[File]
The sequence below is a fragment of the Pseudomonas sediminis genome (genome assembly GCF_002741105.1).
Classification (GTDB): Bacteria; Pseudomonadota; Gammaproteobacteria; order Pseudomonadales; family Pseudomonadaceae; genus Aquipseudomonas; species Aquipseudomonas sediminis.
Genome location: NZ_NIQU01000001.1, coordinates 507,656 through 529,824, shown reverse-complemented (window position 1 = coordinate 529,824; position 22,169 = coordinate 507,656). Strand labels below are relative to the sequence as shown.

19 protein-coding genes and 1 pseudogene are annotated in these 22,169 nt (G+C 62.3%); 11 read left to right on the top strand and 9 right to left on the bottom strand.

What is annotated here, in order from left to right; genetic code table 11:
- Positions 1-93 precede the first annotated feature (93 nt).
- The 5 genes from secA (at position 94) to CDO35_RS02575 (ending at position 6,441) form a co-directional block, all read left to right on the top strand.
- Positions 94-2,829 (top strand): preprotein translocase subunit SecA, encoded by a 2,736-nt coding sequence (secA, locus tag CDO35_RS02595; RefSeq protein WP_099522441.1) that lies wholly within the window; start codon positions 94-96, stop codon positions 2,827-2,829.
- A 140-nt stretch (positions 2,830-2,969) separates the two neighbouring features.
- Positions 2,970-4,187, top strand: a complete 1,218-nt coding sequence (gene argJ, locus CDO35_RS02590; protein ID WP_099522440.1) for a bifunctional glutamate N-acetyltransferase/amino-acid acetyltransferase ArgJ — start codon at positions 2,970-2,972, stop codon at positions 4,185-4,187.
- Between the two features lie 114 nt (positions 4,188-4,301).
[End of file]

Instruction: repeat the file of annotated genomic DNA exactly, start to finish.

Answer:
The sequence below is a fragment of the Pseudomonas sediminis genome (genome assembly GCF_002741105.1).
Classification (GTDB): Bacteria; Pseudomonadota; Gammaproteobacteria; order Pseudomonadales; family Pseudomonadaceae; genus Aquipseudomonas; species Aquipseudomonas sediminis.
Genome location: NZ_NIQU01000001.1, coordinates 507,656 through 529,824, shown reverse-complemented (window position 1 = coordinate 529,824; position 22,169 = coordinate 507,656). Strand labels below are relative to the sequence as shown.

19 protein-coding genes and 1 pseudogene are annotated in these 22,169 nt (G+C 62.3%); 11 read left to right on the top strand and 9 right to left on the bottom strand.

What is annotated here, in order from left to right; genetic code table 11:
- Positions 1-93 precede the first annotated feature (93 nt).
- The 5 genes from secA (at position 94) to CDO35_RS02575 (ending at position 6,441) form a co-directional block, all read left to right on the top strand.
- Positions 94-2,829 (top strand): preprotein translocase subunit SecA, encoded by a 2,736-nt coding sequence (secA, locus tag CDO35_RS02595; RefSeq protein WP_099522441.1) that lies wholly within the window; start codon positions 94-96, stop codon positions 2,827-2,829.
- A 140-nt stretch (positions 2,830-2,969) separates the two neighbouring features.
- Positions 2,970-4,187, top strand: a complete 1,218-nt coding sequence (gene argJ, locus CDO35_RS02590; protein ID WP_099522440.1) for a bifunctional glutamate N-acetyltransferase/amino-acid acetyltransferase ArgJ — start codon at positions 2,970-2,972, stop codon at positions 4,185-4,187.
- Between the two features lie 114 nt (positions 4,188-4,301).